Bugeot’s became one of the most famous and wealthiest among the small businesses of its kind. Even in the slow season, it produced many size flowers, and brought out many new designs Every year. The whole world was aware that thanks to the diligence of Madame Bugeot and the intelligence of her husband. Indeed, everyone said that Bugeot's had been doing well since the start. Despite Charles's excesses, they had been able to save about twenty thousand francs.


Charles - always the enthusiast - became suddenly passionate about the countryside. Despite Lise's reluctance, they bought a plot of land in a village called Maltournée near Neuilly sur Marne. During the summer (Now he only visited the clients in the Winter season), Charles kept busy with building-work and did the masonry. In October, when it was time for him to return to Paris, the house was ready. It was a bungalow with four rooms and a kitchen, as well as a veranda and a shady garden with some nice pear trees and plum trees. It was ready to welcome the family for the next summer, if Lise agreed. But she refused. Charles was proud of his success. Not without reason. It was his idea to use the annual savings on customizing only one type of decorative flowers. This would guarantee that they were always available and this was a saving on half the wages.  Lise had reluctantly agreed to the scheme: Fashion might not alway require that particular design. However, Lise was extraordinarily frugal, she kept the books well-balanced and, knew how to turn a profit out of anything, she merely had an exaggerated and irrepressible fear of the unknown. Even good results unsettled her. She was convinced that evil would prevail. Her proof was that country house, which she detested and where she left her husband alone throughout the Summer. But he enjoyed solitude and peace. Charles loved his house. This had been one of his fondest dreams when he was young. Often he used to write about that dream in his long letters to Lise. If only they became rich one day! He would surround his house with a green lawn and trees that both of them had picked.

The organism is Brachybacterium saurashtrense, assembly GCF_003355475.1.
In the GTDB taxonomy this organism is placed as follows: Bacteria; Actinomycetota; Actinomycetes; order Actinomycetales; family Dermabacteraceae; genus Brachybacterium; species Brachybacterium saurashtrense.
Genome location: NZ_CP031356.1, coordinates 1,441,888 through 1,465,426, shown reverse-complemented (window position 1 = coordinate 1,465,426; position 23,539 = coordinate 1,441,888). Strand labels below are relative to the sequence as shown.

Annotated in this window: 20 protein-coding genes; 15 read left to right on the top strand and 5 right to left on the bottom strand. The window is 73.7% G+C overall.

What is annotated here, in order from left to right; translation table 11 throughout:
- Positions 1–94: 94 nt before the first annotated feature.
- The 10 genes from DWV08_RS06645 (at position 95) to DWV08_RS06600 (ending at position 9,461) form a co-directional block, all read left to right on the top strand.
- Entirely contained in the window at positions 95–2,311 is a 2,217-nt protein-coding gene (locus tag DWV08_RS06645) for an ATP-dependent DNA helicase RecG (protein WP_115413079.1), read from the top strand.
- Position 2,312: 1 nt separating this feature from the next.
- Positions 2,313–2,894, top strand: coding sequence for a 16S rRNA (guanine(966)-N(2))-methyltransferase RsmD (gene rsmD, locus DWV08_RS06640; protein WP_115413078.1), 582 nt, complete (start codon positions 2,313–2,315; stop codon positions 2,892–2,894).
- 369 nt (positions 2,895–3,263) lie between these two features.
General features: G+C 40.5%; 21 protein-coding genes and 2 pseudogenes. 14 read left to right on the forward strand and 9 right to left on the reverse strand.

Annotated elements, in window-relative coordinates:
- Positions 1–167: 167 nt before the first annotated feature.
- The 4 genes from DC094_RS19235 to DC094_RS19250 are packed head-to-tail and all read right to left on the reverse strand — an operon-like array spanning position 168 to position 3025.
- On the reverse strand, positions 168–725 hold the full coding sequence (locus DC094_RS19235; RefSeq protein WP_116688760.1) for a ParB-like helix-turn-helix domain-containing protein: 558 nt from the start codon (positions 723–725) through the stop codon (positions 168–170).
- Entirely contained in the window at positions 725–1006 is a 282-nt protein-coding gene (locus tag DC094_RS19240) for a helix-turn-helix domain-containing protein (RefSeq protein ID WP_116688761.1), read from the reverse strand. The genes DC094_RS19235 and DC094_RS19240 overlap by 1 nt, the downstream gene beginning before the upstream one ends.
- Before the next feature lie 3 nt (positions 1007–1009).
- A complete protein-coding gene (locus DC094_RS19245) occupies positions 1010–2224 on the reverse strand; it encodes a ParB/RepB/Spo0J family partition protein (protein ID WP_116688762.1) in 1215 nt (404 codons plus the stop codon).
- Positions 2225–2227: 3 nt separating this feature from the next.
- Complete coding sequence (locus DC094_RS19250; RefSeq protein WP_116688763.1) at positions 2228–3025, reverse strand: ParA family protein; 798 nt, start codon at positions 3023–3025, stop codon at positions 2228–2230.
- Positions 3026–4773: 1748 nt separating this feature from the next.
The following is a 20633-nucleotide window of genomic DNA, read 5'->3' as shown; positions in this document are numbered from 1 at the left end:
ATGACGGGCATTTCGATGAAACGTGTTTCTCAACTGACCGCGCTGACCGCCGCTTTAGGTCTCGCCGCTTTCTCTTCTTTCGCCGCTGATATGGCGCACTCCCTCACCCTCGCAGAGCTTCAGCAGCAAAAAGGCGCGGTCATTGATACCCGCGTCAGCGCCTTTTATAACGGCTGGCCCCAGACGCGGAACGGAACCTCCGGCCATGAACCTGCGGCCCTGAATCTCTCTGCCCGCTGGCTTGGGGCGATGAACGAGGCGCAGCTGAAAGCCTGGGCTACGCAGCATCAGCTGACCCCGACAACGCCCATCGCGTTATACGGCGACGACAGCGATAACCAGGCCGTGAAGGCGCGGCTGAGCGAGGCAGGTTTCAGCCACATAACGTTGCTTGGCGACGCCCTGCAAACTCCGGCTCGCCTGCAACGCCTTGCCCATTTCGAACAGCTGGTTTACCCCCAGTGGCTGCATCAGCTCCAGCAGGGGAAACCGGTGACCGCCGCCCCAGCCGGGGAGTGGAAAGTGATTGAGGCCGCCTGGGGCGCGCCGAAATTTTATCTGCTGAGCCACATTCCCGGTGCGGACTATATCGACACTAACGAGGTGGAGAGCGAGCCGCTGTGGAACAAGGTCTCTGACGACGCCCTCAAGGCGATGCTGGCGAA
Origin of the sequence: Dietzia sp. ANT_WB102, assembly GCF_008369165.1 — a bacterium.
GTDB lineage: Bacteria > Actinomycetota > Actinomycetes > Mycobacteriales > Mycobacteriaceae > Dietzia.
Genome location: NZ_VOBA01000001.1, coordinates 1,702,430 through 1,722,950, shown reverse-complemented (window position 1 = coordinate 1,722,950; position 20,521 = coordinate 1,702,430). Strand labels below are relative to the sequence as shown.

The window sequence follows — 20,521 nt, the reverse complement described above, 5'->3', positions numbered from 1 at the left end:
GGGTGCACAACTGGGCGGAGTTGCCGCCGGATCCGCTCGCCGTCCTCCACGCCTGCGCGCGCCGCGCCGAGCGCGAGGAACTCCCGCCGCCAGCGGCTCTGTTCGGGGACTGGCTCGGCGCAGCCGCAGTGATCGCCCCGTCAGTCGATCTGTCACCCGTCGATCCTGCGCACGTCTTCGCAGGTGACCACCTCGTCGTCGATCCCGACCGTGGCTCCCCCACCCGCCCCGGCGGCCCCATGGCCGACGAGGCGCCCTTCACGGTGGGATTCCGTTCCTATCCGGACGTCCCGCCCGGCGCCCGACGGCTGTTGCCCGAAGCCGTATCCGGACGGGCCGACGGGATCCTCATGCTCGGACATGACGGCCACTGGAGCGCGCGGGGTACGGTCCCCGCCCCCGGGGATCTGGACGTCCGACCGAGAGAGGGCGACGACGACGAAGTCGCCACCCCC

"Only as far as his shadow across the lawn,

Only as far he wants to see.

Happiness that cannot be touched with the hands ,

Only remains a dream!”


How remote that dream was!

Every Saturday, Charles felt a strong desire to see his house again. He went there in all weathers.  The house was only sparsely furnished:  a folding bed, a table, a few chairs. Some plates and other equipment for cooking breakfast and lunch if there was the need. Charles had also brought all his books. But he was not cut out for solitude. On Sunday mornings, he was already bored so he went out and visited the taverns on the waterfront, there he met his neighbours. He went fishing with them, shouted, argued, got drunk and only returned to Paris  on a Tuesday or a Wednesday . When Lise rebuked him and told him that he was wasting money, he replied that he had earned it . By the way, all this would not happen, if she had followed her husband like a dutiful woman.  Lise suggested to bring a second folding bed  to Neuilly and advised her husband to take Lotte with him . It seemed to her, that he was increasingly fond of the girl especially as she had become more lively and more intelligent. Charles disliked Gigi because she was too stupid.